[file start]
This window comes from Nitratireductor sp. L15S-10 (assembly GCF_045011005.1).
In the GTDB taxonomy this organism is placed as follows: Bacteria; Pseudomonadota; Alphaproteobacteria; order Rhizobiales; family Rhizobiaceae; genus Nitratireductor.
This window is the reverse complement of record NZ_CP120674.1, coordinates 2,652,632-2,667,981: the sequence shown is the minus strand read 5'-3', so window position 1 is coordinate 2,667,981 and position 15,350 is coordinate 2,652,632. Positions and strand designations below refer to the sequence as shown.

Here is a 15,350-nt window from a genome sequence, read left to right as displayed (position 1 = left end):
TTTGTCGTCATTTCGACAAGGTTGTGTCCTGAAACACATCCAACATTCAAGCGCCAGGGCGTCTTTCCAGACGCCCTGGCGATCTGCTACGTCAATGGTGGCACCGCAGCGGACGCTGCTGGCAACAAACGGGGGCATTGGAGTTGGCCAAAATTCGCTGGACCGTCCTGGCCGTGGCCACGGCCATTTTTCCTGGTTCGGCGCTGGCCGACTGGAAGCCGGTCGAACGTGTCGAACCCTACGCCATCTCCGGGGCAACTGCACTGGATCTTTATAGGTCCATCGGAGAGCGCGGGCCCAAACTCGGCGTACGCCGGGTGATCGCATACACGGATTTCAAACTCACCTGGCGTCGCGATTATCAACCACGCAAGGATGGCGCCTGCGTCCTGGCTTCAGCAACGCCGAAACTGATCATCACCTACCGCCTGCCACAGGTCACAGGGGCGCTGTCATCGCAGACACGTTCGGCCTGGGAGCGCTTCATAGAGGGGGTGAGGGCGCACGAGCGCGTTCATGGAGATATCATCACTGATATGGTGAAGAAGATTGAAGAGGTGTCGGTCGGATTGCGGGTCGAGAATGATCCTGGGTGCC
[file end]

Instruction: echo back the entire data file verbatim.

This window comes from Nitratireductor sp. L15S-10 (assembly GCF_045011005.1).
In the GTDB taxonomy this organism is placed as follows: Bacteria; Pseudomonadota; Alphaproteobacteria; order Rhizobiales; family Rhizobiaceae; genus Nitratireductor.
This window is the reverse complement of record NZ_CP120674.1, coordinates 2,652,632-2,667,981: the sequence shown is the minus strand read 5'-3', so window position 1 is coordinate 2,667,981 and position 15,350 is coordinate 2,652,632. Positions and strand designations below refer to the sequence as shown.

Here is a 15,350-nt window from a genome sequence, read left to right as displayed (position 1 = left end):
TTTGTCGTCATTTCGACAAGGTTGTGTCCTGAAACACATCCAACATTCAAGCGCCAGGGCGTCTTTCCAGACGCCCTGGCGATCTGCTACGTCAATGGTGGCACCGCAGCGGACGCTGCTGGCAACAAACGGGGGCATTGGAGTTGGCCAAAATTCGCTGGACCGTCCTGGCCGTGGCCACGGCCATTTTTCCTGGTTCGGCGCTGGCCGACTGGAAGCCGGTCGAACGTGTCGAACCCTACGCCATCTCCGGGGCAACTGCACTGGATCTTTATAGGTCCATCGGAGAGCGCGGGCCCAAACTCGGCGTACGCCGGGTGATCGCATACACGGATTTCAAACTCACCTGGCGTCGCGATTATCAACCACGCAAGGATGGCGCCTGCGTCCTGGCTTCAGCAACGCCGAAACTGATCATCACCTACCGCCTGCCACAGGTCACAGGGGCGCTGTCATCGCAGACACGTTCGGCCTGGGAGCGCTTCATAGAGGGGGTGAGGGCGCACGAGCGCGTTCATGGAGATATCATCACTGATATGGTGAAGAAGATTGAAGAGGTGTCGGTCGGATTGCGGGTCGAGAATGATCCTGGGTGCC